Monday, October 14th, 2019


You’re Worth It

We usually associate the phrase Wanted, Dead or Alive with the most dangerous criminals. But it turns out that the adage can apply to all of us. And, whether we like it or not, a lot of us are worth more dead. We're worth so much that crime victims' parts are often harvested and sold before medical examiners have a chance to collect evidence. The LA Times with an interesting look at your aftermarket value. In the rush to harvest body parts, death investigations have been upended. "Although the companies have emphasized organ transplants, in far more cases nationwide they harvested skin, bone, fat, ligaments and other tissues that are generally not used for life-threatening conditions. Those body parts fuel a booming industrial biotech market in which a half-teaspoon of ground-up human skin is priced at $434. That product is one of those used in cosmetic surgery to plump lips and posteriors, fill cellulite dimples and enhance penises. A single body can supply raw materials for products that sell for hundreds of thousands of dollars."


Schiff Happens

"As Trump and his allies have aimed increasingly caustic language at Schiff in recent days, the attacks have been echoed by supporters on social media who often take the message a step further..." Overt threats against Adam Schiff and couched threats against the whistleblower kick off another week in the impeachment pit. Meanwhile, Trump's former Russia adviser Fiona Hill is the latest person to testify. Here's the latest from WaPo and CNN.


The Human Stain

"In between rounds at his golf club, on both Saturday and Sunday, President Trump decided that he was done with Syria. He ordered the evacuation of a thousand U.S. Special Forces troops deployed to contain ISIS ... As if on cue, on Sunday, hundreds of families and supporters of the Islamic State escaped from a detention center ... the black ISIS flag was soon erected nearby." Robin Wright in The New Yorker: Chaos in Syria: ISIS Detainees Escape as the U.S. Pulls Out.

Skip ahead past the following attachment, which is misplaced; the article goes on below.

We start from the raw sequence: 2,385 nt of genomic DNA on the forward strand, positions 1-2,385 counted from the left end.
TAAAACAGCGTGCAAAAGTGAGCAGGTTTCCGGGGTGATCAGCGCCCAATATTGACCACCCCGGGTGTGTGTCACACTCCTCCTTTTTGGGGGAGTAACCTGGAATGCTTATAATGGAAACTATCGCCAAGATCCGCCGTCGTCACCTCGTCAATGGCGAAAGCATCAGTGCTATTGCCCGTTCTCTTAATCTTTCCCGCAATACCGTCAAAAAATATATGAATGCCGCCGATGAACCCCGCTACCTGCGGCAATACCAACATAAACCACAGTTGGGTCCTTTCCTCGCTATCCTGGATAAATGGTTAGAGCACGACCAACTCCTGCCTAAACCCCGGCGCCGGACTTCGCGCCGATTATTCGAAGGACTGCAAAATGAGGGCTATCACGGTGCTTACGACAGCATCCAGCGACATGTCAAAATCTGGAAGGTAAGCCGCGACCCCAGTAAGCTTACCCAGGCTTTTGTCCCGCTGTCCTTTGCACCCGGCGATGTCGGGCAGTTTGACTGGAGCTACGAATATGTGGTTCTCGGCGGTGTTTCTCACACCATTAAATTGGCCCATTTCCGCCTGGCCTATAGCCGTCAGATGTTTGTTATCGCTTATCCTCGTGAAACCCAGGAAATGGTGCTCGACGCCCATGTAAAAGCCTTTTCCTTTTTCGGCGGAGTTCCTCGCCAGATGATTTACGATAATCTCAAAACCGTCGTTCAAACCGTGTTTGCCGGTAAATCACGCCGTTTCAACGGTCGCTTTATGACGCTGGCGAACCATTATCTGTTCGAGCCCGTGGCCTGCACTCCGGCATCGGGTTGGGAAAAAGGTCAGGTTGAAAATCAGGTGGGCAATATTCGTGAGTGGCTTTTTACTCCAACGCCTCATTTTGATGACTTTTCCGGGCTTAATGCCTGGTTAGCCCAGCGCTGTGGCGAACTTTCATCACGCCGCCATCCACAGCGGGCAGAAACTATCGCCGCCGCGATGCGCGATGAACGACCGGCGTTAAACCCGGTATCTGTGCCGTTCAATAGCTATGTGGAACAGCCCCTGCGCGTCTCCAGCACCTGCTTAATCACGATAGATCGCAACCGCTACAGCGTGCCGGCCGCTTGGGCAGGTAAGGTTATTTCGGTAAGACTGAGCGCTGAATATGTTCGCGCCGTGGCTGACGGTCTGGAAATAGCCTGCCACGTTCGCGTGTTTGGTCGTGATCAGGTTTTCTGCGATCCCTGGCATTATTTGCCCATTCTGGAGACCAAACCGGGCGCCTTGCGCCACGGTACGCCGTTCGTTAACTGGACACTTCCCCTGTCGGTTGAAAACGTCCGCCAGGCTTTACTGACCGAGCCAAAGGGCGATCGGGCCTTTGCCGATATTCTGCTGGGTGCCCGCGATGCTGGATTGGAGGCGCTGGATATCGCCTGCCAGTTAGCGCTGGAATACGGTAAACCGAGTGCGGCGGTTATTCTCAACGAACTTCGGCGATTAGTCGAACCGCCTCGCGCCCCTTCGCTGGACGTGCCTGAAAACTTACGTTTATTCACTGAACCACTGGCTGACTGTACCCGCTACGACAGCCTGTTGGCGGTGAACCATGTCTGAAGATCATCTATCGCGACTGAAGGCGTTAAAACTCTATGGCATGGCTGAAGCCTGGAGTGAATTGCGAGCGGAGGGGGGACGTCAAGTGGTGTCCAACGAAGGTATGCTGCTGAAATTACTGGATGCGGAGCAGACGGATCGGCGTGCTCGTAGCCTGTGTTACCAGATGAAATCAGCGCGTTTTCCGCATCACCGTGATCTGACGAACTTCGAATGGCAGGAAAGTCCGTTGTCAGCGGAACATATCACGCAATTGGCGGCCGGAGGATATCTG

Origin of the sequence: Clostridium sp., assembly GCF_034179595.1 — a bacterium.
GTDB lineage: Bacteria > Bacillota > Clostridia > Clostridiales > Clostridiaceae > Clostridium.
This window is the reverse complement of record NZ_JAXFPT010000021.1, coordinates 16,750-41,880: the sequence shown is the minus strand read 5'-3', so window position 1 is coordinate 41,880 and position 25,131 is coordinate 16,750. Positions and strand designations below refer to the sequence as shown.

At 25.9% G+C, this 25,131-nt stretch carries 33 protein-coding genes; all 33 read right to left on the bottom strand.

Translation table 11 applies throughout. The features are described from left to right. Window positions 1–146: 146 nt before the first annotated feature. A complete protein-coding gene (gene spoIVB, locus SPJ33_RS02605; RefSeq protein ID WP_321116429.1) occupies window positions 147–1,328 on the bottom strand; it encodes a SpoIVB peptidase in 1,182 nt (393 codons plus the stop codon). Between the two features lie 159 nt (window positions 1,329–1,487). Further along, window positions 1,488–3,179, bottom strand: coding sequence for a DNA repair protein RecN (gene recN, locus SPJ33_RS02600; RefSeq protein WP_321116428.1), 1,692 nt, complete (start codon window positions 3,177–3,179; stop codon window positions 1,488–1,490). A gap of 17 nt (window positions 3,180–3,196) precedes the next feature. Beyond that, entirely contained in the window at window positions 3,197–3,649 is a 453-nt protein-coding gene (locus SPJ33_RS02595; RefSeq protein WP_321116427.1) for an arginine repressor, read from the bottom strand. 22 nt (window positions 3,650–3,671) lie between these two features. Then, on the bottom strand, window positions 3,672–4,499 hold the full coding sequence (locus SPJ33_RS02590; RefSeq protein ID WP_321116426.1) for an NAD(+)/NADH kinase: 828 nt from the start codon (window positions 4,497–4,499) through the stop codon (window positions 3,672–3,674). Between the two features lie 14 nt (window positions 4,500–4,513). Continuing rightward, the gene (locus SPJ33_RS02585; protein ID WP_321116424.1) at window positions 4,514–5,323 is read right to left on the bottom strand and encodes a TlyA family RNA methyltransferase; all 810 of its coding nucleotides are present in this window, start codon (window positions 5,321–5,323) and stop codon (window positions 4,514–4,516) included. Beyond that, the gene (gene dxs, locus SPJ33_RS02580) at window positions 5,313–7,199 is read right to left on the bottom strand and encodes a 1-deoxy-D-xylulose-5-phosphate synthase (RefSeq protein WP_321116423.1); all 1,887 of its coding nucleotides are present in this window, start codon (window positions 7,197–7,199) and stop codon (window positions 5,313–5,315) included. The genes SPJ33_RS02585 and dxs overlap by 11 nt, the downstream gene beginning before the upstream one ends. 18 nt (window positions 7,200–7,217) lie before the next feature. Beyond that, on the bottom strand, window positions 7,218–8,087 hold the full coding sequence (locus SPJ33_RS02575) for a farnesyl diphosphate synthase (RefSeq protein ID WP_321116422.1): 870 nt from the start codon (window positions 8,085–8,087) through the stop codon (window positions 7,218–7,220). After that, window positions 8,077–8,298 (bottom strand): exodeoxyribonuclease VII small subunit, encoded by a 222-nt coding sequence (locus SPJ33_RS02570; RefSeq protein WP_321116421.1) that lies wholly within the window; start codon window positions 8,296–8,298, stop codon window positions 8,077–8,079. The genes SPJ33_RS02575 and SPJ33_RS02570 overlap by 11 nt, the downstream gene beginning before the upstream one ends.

+ "They trusted us and we broke that trust ... It's a stain on the American conscience." NYT: Pullback Leaves Green Berets Feeling 'Ashamed,' and Kurdish Allies Describing 'Betrayal.'

+ "Typically, you want the people who are giving input to have credentials and have knowledge of the area, but I know that's not the case necessarily today." WaPo: Unswayed by top advisers, Trump doubles down on decision to withdraw troops.

+ Trump Followed His Gut on Syria. Calamity Came Fast. (It's difficult to measure the horror of this situation. A person who prides himself on not needing the facts, who requires daily briefings to be delivered in pictures, and whose only real interest is himself, is making life and mostly death decisions based on his gut.)

+ The Conversation: Kurds targeted in Turkish attack include thousands of female fighters who battled Islamic State.

+ "Recklessly or intentionally bombing hospitals is a war crime, but proving culpability amid a complex civil war is extremely difficult, and until now, Syrian medical workers and human rights groups lacked proof." NYT: 12 Hours. 4 Syrian Hospitals Bombed. One Culprit: Russia. (And one very big enabler...)

+ And now Assad's forces are moving in. For those scoring at home, the key winners so far are Erdogan, Putin, Assad, and ISIS. Key losers: The Kurds, and America's reputation among its allies. It's too bad Trump didn't just shoot someone on Fifth Ave. Compared to what he has done, there would have been a lot less carnage. Here's the latest from the NYT and CNN.


Speed Bump

"One hour and 59 minutes is fast in a way that's difficult to comprehend. Despite the formidable distance, Kipchoge ripped through each mile of his run in about four and a half minutes. This speed would feel like an all-out sprint to almost anyone who could keep up with him in the first place. To sustain this blistering pace, Kipchoge ran under conditions that had been painstakingly and exclusively arranged to push him beyond the two-hour barrier." It wasn't quite an official marathon. Every detail was arranged to help the runner break the two hour barrier. But the fact that Eliud Kipchoge actually did it is nothing short of astonishing. The Greatest, Fakest World Record. (If you can sprint for two hours straight, it's pretty damn real.)

+ In real world record news, "Kenya's Brigid Kosgei won the Chicago Marathon on Sunday with a time of 2 hours 14 minutes 4 seconds," obliterating the previous world record by 81 seconds.